Let me talk about the context of this order briefly. An issue that had several quarters of the Internet community last year up in arms early last year was a proposed order from the NTC that, while requiring telcos to set a minimum guaranteed speed for connections, would have allowed them to impose bandwidth caps on its subscribers, too—ostensibly on “network abuse” and “anti-piracy” grounds, neither of which holds up under inspection. With reference to “network abuse”, it is simply too vague a term that readily lent itself to abuse by self-interested service providers, thus punishing consumers who simply wish to maximize what they are paying for—which for not a few might mean playing games on Facebook, watching videos on YouTube, and publicizing every stray thought on Twitter 24 hours a day, but there is nothing wrong with any of that. As regards “anti-piracy” concerns, let’s face it: no amount of data restriction could truly be used as a tool to further the cause of “anti-piracy”, because capping would only make piracy slower, not impossible. Several of our writers covered this issue quite thoroughly, and one of them, Pierre Tito Galla, drafted a position paper that was circulated among concerned Internet users before being submitted to the NTC for consideration, as well as published in Pro Pinoy.
Fortunately, as a result of the public outcry, the NTC decided against implementing the aforementioned order. What it issued instead, some months later, was MO 07-07-2011. In some ways, though MO 07-07-2011 looks better than the prior proposal, it is still “ampaw”, as Galla put it in a post. He remarks that while MO 07-07-2011 does require transparency in billing, provide for a minimum monthly service reliability level of 80%, and give Internet service providers (ISPs) flexibility in terms of packaging and pricing their products, it is deficient in terms of the following: it does not provide effectively for pre-paid Internet connectivity, given that reliability is measured on a monthly basis; it does not require service reliability to be measured at the subscriber end; it is silent on data volume capping, despite the NTC asserting that it could regulate broadband services, meaning that telcos, which consider broadband a value-added service, can still impose unreasonable limits; and it does not compel ISPs to establish customer-friendly mechanisms for getting rebates in case the minimum service reliability level is not met. (If you’ve ever had to complain to your ISP about poor service, like I have, you know how absolutely hellish the experience can be—so much so that sometimes the problem almost seems to be your fault all along, starting with the decision to subscribe.)
Allow me now to discuss a recent legislative development . The Senate recently passed Senate Bill No. 2796, which is entitled the Cybercrime Prevention Act of 2012, and has Sen. Edgardo Angara as its principal sponsor. While the bill may be well-intentioned, it suffers from a number of significant flaws, some of which I will identify.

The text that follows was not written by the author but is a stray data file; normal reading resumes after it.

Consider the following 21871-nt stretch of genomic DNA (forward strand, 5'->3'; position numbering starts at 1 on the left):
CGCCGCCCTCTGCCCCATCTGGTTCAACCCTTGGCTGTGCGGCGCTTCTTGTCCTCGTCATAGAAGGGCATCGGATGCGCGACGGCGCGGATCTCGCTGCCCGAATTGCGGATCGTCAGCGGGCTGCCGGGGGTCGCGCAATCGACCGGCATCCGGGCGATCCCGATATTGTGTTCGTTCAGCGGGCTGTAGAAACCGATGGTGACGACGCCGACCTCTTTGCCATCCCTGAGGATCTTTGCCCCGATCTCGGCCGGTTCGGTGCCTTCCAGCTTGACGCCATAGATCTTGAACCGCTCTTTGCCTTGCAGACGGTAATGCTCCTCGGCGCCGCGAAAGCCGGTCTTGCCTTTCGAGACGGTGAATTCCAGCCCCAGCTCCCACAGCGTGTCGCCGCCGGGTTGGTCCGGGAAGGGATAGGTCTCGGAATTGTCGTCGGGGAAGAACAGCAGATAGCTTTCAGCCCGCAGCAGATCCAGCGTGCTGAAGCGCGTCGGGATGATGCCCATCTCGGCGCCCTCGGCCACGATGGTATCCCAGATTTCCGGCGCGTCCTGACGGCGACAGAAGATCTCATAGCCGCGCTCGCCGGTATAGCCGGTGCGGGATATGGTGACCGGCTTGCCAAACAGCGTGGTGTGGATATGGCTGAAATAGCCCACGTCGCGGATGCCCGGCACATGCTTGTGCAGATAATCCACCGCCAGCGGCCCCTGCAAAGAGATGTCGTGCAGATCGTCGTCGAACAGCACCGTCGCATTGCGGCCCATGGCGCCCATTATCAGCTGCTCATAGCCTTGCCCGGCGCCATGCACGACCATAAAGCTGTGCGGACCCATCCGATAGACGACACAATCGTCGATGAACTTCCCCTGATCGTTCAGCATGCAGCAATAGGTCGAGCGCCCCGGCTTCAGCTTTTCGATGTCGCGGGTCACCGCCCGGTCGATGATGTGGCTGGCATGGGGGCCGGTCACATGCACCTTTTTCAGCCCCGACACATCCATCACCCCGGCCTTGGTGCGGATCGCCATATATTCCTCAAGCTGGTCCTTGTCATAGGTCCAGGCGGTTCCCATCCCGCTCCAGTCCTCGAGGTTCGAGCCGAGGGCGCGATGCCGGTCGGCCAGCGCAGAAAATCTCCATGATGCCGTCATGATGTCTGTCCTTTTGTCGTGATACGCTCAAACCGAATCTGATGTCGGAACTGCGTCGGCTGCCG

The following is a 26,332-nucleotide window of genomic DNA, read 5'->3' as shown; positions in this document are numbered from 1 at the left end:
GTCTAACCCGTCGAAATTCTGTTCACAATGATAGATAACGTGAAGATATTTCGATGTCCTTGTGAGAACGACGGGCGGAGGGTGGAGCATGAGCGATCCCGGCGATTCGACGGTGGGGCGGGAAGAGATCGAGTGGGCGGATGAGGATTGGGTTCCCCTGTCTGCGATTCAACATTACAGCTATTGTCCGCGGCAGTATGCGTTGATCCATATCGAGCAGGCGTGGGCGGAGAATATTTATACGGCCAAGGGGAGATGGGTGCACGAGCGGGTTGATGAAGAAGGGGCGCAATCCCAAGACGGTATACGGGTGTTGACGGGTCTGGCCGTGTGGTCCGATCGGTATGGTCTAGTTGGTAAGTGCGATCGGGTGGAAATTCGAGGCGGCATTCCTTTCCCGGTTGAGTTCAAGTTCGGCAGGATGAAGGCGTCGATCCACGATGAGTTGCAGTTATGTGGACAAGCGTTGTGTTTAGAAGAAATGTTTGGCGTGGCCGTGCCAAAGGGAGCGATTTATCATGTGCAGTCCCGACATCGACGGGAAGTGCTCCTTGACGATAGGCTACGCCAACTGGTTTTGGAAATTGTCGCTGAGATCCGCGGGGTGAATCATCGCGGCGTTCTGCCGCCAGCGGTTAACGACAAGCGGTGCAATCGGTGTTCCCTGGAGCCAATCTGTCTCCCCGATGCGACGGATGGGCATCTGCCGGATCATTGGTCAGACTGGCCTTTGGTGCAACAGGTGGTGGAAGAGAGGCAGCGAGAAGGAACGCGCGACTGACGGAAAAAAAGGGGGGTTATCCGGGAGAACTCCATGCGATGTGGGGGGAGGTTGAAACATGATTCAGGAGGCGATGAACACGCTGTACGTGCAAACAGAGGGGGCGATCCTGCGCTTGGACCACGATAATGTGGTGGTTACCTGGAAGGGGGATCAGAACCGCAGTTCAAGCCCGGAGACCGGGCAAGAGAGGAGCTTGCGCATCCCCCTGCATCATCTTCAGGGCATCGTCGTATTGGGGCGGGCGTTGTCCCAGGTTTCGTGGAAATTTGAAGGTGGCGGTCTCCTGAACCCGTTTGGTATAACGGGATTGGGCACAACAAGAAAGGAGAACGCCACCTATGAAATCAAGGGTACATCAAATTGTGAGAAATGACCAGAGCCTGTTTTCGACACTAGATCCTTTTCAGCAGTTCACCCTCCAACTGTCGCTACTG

First, the bill, as Sen. TG Guingona pointed out when he voted against it—the only senator to do so—“legislates morality” when it defines cybersex as a crime in this manner: the “willful engagement, maintenance, control, or operation, directly or indirectly, of any lascivious exhibition of sexual organs or sexual activity, with the aid of a computer system, for favor or consideration”. Evidently this provision is designed such that law enforcers can go after operators of cybersex dens, which unfortunately are burgeoning in the Philippines. Note, however, the qualifying phrase: “for favor or consideration”. If we were to compare it to, say, the definition of prostitution under Republic Act No. 9208, or the Anti-Trafficking in Persons Act of 2003, which is “any act, transaction, scheme or design involving the use of a person by another, for sexual intercourse or lascivious conduct in exchange for money, profit or any other consideration”, then doesn’t the provision in the bill appear stricter, because broader? “For favor or consideration” and “for money, profit, or any other consideration” do not mean the same thing.
Second, the bill affirms that acts of libel, as set forth in the Revised Penal Code, can be committed in cyberspace. This wouldn’t be a problem, except that our libel law is rather medieval. A case in point: the United Nations Committee on Human Rights ruled in October 2011 that the penalization of journalist Alex Adonis for libel constituted a violation of the International Covenant on Civil and Political Rights. Adonis was imprisoned after he lost a defamation suit against former House Speaker Prospero Nograles.
Third, the bill has no provisions that pertain to stalking, bullying, or harassing people in cyberspace, which means that these acts, regardless of duration or degree, would be perfectly legal in the event that the Cybercrime Prevention Act of 2012 is passed into law.
Do our leaders really understand what goes on in cyberspace? I myself am not sure, and it’s a question worth thinking about, because the decisions that our officials make will have an impact—positive or otherwise—on all of us who use the Internet.
Who are we that will be affected? Who are the Filipino netizens?